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Native Shrubs: Continuing Our Landscape Heritage

Posted on by Rick Huffman

Summer Sweet Clethra ‘Ruby Spice’ (Clethra alnifolia). Credit: Rick Huffman

Landscapes should reflect the heritage and culture of a region and say something about who we are and where we live in the world.  Native landscapes provide what the ancient Greeks called “genius loci”; a sense of place.


Virginia Sweetspire (Itea virginica), Photo by Rick Huffman

Of course, North America’s natural landscape has changed quite a bit from the landscapes our ancestors knew.  Early explorers Bartram, DeSoto, Douglas, Michaux, Nuttall and Townsend, documented and described America’s native flora and original landscape composition.  The forests were rich mosaics of trees, shrubs, and herbaceous plants.  Open areas such as prairies and savannas provided wonderful vistas of color and diversity.  Then, as now, plants are essential to human survival, providing medicines, tools and food.  Is our natural heritage represented in our landscapes today?  Is our sense of place?


Including native plants and shrubs in landscape design marks a return to “common sense” gardening, and to landscapes that restore biodiversity and sense of place.  It is logical to use plants that evolved in a region because they are adapted to the climate and will require less maintenance.  Although most native shrubs are deciduous, they provide many design options and enhance wildlife (and human) habitats.  Native shrubs benefit wildlife by providing cover, food, and nesting habitat.  In turn, wildlife helps plants disperse seed and pollinate. It’s wonderful to smell Clethra’s (Clethra alnifolia) sweet fragrance and to see hummingbirds dancing around the plant’s flowering panicle, or watch butterflies visit Virgina Sweetspire (Itea virginica).  These experiences, and a thousand others like them, remind us of the reality of where we are and of our part in nature’s system.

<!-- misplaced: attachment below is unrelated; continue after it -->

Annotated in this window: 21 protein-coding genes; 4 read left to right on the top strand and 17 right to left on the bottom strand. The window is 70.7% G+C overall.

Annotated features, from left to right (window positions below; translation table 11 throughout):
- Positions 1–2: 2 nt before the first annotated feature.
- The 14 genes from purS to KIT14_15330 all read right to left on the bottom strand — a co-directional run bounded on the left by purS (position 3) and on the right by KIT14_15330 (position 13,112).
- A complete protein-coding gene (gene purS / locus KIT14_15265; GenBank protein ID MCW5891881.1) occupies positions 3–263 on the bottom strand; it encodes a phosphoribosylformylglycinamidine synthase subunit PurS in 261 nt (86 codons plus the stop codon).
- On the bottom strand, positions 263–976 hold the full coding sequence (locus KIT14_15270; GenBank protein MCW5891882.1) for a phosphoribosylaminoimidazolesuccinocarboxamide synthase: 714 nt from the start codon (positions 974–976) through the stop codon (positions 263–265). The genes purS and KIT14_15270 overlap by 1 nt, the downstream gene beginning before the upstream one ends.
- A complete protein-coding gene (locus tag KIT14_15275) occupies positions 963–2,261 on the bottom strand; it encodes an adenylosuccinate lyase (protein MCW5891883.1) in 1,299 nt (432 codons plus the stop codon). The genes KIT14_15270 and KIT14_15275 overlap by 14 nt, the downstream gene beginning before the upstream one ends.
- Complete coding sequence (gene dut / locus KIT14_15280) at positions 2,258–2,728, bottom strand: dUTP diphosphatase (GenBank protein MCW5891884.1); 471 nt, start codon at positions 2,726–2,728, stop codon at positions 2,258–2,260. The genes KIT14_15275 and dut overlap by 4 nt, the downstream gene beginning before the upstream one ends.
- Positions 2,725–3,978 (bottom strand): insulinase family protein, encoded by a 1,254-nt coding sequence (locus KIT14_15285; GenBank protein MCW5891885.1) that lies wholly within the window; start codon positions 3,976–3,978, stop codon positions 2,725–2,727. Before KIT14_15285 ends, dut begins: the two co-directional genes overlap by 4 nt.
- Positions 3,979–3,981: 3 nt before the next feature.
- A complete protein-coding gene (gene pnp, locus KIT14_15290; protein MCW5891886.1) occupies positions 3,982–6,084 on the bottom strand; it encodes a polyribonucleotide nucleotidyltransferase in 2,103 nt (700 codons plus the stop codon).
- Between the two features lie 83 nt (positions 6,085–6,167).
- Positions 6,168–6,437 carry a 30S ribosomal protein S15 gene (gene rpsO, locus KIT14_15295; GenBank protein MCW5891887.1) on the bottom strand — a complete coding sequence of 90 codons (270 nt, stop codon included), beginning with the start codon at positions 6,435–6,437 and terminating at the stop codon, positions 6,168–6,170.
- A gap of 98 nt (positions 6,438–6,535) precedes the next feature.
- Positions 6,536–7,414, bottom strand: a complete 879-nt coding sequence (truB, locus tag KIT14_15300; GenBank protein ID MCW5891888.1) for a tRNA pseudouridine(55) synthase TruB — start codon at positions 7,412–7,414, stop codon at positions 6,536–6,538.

Native shrubs can fill design needs for flower, fragrance, fall color, and define spaces as outdoor rooms.  Designing with native shrubs allows you to create something different and unique while working within tried and true design principles.  Instead of traditional foundation plantings, focus on loose groupings of several species.  This approach breaks the monotony and offers a variety of colors, textures, and forms.


Summer Sweet Clethra ‘Ruby Spice’ (Clethra alnifolia), Photo by Rick Huffman

Some of my favorite species (for use in South Carolinian gardens) are Inkberry Holly (Ilex glabra), Virginia Sweetspire (Itea virginica), Summersweet Clethra (Clethra alnifolia), and Beautyberry (Callicarpa americana).  These are very hardy, versatile and cost-effective shrubs.


In our urban landscape, there is often a need for a privacy hedge.  Some great evergreen choices are Catawba Rhododendron (Rhododendron catawbiense), Mountain Laurel (Kalmia latifolia), Wax Myrtle (Myrica cerifera), Florida Anise (Illicium floridanum), and Eastern Red Cedar (Juniperus virginiana) which can serve as a large shrub or small tree.  A sampling of large shrubs for shade to part shade are Oakleaf hydrangea (Hydrangea quercifolia), Possumhaw Viburnum (Viburnum nudum), and all the native azaleas.  These are just a sampling of the many choices, so be sure to investigate your own regional options.


Native shrubs can offer new frontiers for American gardeners, while returning our landscapes to a more natural form.  Next time you plant, think about breaking the mold -and doing the right thing – by landscaping for wildlife, helping preserve our regional landscapes, and enhancing our understanding of and respect for nature.